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Getting A Precise Diagnosis With Cardiac Stress Tests

If you can avoid any type of serious stress test, it is in your best interest to know how to do this. It’s not terrible to go for a treadmill or stationary bike stress test every year if you can afford to do so. It is important that you speak with your doctor about scheduling an annual medical physical, especially if you’ve never had one before. If you don’t exercise regularly, then you should do a stress test which may reveal something even if you are symptom-free.

Your doctor will have to choose between the various stress tests, as explained in other articles. The treadmill stress test is a good example of a stress test that isn’t quite as complex as others and is used quite frequently. A stress test that is more elaborate is the nuclear stress test. It simple refers to the illumination of your blood using radioactive energy emitted by special tracers. As the name implies, you’ll be walking on a treadmill for the treadmill stress test, as if you were engaging in exercise. This helps to increase you heart rate and places stress on your entire cardiovascular system. You’ll be all wired up for the electrocardiogram (EKG), and a doctor will be present to make sure all goes well. A stress test can only work if your heart is under some type of stress or strain to get the readings. EKGs can only work with a stressed heart. If you are relaxed, then there will not be any usable readings. When people say “loading your heart down”, it is referring to stressing it out just a bit. You can do this by running in place, or just walking fast for several minutes. It is during the loaded down situation where abnormalities can or will become evident. Situations like this happen all the time, but not for every person. Feeling fine, and having no symptoms, will not help in discovering if you have problems with your heart.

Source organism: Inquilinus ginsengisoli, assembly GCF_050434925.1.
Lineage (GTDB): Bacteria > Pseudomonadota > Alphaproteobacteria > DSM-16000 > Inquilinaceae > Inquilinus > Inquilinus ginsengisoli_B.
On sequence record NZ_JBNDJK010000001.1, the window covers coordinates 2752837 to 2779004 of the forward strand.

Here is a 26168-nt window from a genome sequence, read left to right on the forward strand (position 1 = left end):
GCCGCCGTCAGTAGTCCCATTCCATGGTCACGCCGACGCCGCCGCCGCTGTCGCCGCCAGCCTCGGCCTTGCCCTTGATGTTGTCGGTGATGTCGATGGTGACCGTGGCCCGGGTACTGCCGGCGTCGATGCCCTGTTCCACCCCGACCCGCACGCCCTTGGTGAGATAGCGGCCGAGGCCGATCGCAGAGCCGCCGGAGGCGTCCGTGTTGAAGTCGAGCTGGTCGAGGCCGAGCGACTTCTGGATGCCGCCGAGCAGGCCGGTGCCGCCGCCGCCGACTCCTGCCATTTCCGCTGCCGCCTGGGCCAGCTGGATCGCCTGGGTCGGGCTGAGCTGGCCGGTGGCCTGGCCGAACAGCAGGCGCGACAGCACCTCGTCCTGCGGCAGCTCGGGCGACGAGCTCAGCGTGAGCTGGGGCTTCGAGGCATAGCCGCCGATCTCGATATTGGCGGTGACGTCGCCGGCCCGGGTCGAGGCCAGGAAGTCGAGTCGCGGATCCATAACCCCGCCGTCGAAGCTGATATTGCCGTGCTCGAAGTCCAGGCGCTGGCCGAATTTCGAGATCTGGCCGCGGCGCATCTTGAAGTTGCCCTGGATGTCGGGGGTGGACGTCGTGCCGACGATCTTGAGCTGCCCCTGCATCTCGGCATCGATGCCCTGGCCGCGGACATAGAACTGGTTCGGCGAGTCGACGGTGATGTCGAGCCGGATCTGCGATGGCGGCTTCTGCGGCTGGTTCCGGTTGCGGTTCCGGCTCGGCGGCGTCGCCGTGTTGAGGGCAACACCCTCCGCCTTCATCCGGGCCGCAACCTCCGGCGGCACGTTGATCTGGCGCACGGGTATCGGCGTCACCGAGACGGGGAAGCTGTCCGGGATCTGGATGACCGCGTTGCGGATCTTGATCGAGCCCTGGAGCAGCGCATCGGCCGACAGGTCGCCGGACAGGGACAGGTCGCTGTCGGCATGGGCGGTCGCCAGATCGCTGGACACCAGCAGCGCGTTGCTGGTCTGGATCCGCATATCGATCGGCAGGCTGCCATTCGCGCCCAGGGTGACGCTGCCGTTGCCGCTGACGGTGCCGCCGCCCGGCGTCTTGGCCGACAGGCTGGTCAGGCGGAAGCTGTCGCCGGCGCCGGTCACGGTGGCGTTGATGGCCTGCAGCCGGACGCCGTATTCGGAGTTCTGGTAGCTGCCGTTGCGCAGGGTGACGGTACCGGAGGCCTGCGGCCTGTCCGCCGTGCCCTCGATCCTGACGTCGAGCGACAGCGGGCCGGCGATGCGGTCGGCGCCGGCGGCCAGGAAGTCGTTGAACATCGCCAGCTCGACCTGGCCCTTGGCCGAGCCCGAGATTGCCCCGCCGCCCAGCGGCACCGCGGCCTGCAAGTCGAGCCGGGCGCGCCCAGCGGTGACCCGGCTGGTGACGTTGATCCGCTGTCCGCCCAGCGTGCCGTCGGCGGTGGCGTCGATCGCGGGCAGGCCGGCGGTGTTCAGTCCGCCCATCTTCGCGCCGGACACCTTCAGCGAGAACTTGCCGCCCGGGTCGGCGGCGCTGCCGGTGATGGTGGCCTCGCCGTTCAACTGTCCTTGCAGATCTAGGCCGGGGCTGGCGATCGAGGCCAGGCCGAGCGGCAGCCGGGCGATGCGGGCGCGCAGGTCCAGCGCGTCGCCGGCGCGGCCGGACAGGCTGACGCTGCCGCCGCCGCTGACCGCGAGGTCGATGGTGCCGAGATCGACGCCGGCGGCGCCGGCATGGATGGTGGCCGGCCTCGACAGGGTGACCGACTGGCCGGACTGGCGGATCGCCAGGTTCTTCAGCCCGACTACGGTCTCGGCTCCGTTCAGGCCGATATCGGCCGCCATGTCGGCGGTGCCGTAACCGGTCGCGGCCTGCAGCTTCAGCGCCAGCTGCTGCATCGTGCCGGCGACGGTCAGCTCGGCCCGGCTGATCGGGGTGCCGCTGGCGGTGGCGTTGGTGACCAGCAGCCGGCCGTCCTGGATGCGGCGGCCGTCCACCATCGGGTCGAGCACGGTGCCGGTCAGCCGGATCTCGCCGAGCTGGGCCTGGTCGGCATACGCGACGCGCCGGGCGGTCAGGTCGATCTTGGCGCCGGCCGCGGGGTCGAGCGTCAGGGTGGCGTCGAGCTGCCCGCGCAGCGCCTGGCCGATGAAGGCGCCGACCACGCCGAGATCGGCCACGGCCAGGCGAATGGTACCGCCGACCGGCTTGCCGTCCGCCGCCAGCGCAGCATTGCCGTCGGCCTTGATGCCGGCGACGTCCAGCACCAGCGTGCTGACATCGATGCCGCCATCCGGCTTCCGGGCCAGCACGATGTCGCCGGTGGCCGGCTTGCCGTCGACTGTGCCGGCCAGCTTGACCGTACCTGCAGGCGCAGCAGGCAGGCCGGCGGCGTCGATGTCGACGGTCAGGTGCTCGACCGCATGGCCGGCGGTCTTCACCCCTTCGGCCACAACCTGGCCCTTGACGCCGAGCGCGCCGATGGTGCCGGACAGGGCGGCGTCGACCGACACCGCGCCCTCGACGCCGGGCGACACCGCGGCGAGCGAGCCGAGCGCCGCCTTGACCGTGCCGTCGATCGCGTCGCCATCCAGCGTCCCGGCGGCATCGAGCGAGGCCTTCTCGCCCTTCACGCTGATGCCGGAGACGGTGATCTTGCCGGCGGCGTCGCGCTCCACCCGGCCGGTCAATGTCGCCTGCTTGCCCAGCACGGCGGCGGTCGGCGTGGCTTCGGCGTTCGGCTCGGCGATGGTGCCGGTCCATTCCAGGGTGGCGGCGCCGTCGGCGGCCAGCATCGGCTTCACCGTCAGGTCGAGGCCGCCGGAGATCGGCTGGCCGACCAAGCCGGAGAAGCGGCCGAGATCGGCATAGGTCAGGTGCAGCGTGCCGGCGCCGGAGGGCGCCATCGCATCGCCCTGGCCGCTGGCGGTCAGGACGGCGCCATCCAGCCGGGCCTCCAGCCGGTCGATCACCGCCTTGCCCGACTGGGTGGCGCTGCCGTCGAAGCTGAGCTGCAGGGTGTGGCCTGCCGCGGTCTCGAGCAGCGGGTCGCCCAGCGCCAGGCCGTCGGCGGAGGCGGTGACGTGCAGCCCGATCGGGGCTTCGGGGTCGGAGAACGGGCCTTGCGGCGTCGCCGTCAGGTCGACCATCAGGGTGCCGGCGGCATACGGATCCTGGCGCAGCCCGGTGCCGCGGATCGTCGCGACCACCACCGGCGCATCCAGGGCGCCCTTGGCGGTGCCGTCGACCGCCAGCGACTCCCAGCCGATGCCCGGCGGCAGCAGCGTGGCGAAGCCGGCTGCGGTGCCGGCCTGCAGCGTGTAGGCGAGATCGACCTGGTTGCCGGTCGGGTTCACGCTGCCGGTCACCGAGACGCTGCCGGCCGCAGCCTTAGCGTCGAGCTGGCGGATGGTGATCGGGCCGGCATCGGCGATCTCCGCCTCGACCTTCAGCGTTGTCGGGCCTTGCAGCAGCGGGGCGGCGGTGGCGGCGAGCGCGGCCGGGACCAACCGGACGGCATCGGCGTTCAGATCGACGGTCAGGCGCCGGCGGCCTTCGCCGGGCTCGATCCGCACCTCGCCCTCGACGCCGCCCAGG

If your doctor advises you to get a cardiovascular stress test, it’s a good idea for you to talk to him or her about the various tests to understand them better. The obvious differences are whether you see an image or an EKG. But you don’t want to settle for those obvious differences. You have to understand why one option is better than another and the person who should be giving you this advice is your cardiologist. It’s usually the cardiologist, or specialist, who makes the call. Nuclear stress tests cost a bundle, especially when compared to the treadmill test. The radioisotopes used in the nuclear test will disintegrate in roughly a week. So if you’re not comfortable with having radioactivity injected into your body, then see about the treadmill/EKG test. Nuclear stress tests actually stress people out, mainly because of the radioactive dye that must be injected into their veins. This is an understandable concern even though the dosage is very low. There are annual limits for radioactive exposure that apply to all people. Alternatives are available. Just tell your physician and they will tell you what else you can do.

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